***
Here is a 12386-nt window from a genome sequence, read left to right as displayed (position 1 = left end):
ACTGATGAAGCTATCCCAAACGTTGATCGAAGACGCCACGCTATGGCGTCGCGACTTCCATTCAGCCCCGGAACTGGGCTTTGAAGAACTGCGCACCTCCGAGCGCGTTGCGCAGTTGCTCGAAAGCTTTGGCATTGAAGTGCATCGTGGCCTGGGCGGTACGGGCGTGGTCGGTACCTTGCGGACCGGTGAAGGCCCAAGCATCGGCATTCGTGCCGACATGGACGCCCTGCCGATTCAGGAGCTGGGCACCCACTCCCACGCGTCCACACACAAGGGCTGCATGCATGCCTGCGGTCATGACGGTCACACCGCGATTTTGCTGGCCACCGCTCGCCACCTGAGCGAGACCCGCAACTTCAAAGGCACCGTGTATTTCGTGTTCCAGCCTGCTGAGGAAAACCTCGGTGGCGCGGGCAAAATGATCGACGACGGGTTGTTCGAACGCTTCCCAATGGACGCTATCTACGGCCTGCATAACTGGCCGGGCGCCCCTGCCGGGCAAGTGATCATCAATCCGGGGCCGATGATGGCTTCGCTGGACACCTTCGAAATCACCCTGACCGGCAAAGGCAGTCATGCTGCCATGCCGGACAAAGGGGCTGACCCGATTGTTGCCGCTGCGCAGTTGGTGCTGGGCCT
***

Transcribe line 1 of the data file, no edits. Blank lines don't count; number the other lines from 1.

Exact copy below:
Here is a 12386-nt window from a genome sequence, read left to right as displayed (position 1 = left end):